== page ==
American officials are now saying that the first sharp westward turn taken by missing Malaysia Airlines Flight 370 was programmed into a computer system, most likely by someone in the cockpit, furthering suspicion that the plane was hijacked by a member of the airline's crew. At the very least, it would have to be someone with extensive flying experience and working knowledge of the plane's systems.

According to the New York Times, the plane's Flight Management System was reprogrammed either in the air or before takeoff by someone with knowledge of how the plane works: 

Instead of manually operating the plane’s controls, whoever altered Flight 370’s path typed seven or eight keystrokes into a computer on a knee-high pedestal between the captain and the first officer, according to officials. The Flight Management System, as the computer is known, directs the plane from point to point specified in the flight plan submitted before a flight.

Unnamed officials told the Times that it's not unusual to reprogram the plane's route, in order to avoid bad weather or air traffic, by entering codes representing different waypoints — geographic markers pilots can identify by sight and use to navigate. Other sources have previously reported that whoever flew MH370 off course was using such waypoints. 

The Times reports that the flight followed the new route before the Aircraft Communications Addressing and Reporting System (Acars) had been switched off: 

Flight 370’s Flight Management System reported its status to the Acars, which in turn transmitted information back to a maintenance base, according to an American official. This shows that the reprogramming happened before the Acars stopped working. The Acars ceased to function about the same time that oral radio contact was lost and the airplane’s transponder also stopped, fueling suspicions that foul play was involved in the plane’s disappearance.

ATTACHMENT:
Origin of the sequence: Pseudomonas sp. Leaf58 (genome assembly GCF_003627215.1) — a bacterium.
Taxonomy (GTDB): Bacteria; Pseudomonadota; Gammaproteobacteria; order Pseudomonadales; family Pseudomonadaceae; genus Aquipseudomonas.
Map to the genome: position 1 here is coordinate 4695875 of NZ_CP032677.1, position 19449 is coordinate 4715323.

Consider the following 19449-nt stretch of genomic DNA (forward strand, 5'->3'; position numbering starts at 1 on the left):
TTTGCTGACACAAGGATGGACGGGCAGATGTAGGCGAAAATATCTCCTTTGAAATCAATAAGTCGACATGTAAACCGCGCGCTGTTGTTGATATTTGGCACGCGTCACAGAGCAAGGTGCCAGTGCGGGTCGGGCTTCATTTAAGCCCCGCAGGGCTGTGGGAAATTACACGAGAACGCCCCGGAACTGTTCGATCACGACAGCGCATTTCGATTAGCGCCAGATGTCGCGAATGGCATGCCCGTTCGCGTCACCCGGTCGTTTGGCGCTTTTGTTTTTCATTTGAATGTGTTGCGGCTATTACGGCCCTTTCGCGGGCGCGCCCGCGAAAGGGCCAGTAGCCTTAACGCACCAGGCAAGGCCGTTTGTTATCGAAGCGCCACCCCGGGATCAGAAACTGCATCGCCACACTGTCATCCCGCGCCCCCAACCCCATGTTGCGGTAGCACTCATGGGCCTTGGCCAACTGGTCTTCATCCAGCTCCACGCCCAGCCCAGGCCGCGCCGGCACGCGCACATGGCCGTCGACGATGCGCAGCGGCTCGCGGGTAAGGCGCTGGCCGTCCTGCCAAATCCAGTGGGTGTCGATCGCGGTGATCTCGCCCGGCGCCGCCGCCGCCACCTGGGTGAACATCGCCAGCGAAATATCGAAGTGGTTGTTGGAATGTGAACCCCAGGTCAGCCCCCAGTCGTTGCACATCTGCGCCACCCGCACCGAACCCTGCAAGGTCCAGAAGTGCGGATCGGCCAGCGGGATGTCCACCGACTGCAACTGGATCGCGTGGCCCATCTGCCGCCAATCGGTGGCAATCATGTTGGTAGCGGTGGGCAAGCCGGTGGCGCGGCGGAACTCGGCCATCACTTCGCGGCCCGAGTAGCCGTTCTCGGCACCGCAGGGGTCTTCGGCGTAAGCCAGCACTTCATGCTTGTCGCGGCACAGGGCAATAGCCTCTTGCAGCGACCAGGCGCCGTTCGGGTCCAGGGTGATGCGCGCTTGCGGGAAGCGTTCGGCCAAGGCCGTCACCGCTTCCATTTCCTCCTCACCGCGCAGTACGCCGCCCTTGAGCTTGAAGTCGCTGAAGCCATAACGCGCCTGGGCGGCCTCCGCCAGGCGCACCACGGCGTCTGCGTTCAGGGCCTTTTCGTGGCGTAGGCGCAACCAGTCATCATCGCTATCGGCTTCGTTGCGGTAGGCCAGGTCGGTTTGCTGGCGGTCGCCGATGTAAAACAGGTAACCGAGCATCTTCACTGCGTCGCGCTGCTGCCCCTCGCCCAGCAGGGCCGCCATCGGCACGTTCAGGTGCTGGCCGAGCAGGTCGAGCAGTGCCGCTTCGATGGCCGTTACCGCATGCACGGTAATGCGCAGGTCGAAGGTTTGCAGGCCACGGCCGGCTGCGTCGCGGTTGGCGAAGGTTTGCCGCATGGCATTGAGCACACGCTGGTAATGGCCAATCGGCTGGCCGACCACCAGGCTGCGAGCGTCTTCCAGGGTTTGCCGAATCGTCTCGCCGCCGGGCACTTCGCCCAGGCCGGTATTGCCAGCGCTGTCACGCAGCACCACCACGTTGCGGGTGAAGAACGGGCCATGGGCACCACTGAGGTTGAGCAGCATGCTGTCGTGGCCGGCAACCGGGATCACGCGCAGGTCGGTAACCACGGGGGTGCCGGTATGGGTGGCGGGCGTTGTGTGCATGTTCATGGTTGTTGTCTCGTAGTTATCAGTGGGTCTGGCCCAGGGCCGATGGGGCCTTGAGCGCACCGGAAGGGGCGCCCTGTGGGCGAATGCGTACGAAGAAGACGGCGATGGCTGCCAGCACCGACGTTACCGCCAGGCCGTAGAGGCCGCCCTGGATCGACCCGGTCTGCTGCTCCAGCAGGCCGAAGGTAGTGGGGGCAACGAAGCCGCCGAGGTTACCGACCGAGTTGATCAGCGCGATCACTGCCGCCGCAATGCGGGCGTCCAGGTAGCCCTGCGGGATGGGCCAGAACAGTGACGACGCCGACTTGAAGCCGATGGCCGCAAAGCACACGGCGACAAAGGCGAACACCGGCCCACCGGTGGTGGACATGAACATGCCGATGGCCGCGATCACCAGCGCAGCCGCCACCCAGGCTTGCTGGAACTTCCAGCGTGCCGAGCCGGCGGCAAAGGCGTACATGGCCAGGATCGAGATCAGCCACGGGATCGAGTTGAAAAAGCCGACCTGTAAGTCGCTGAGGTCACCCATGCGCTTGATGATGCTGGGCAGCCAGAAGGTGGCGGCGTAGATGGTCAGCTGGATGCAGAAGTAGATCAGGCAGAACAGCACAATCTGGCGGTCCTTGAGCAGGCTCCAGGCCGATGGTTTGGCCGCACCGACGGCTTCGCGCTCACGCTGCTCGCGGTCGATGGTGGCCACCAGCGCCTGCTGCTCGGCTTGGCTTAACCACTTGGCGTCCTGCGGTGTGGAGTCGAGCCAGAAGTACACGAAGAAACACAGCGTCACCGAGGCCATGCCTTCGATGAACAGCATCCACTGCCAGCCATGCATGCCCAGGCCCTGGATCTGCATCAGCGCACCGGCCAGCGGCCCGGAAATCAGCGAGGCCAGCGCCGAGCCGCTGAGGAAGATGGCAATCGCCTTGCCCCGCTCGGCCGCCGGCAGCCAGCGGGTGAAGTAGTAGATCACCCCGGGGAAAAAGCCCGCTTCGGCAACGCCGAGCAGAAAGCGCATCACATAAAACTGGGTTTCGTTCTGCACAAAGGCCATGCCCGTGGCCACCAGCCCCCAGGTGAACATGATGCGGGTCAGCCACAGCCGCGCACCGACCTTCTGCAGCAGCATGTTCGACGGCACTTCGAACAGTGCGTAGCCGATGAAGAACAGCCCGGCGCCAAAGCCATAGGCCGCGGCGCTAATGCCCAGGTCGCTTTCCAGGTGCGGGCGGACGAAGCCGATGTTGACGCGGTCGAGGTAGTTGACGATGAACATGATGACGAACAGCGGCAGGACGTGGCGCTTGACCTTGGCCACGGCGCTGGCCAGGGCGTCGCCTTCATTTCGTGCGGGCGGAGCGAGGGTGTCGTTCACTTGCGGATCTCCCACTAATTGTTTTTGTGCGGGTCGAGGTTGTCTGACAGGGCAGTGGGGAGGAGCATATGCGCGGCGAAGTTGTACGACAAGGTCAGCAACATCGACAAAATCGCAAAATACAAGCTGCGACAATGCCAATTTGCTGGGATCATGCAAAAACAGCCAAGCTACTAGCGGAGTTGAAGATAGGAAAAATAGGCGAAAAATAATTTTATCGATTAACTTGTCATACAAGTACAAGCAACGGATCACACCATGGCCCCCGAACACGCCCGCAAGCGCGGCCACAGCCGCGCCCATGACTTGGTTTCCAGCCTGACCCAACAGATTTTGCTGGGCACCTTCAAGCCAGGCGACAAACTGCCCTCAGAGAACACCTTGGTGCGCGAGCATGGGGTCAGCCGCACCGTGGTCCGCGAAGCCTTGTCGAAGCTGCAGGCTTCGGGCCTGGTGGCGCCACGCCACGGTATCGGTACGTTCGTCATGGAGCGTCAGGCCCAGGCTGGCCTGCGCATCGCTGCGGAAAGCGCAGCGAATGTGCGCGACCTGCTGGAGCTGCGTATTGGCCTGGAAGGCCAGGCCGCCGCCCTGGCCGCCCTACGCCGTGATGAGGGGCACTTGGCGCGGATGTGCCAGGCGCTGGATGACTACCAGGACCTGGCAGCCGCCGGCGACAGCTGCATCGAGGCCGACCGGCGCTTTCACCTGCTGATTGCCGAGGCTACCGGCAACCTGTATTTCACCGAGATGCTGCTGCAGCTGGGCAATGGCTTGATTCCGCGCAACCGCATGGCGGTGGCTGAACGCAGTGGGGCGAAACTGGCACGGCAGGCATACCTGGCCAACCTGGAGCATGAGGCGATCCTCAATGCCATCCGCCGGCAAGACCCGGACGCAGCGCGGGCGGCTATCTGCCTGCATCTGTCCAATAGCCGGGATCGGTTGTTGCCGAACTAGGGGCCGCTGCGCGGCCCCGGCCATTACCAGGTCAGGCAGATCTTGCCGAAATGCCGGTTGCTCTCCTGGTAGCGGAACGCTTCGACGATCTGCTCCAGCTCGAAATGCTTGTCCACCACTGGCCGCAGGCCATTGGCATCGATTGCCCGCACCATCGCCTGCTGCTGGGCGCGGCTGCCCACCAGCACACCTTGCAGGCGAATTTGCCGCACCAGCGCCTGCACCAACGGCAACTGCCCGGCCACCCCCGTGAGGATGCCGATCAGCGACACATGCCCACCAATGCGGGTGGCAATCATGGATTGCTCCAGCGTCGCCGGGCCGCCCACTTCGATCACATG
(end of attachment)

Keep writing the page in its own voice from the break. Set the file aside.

AP/Andy Wong

The new information doesn't necessarily help clarify the case. Officials are just starting to toy with the possibility of pilot suicide, but the deliberate reprogramming confounds that theory. And China, which is currently searching its territory for traces of the plane, recently announced it has cleared all Chinese passengers aboard the flight of links to terrorism.

Still, if the current working theories are correct (that the plane flew for hours without being detected by radar) people are wondering why none of the passengers tried to make contact with friends or family at any point. The search parameters are continually being redrawn:

Meanwhile, frustrated families have threatened to go on a hunger strike as investigators, well into the second week of the search, continue to grasp at straws.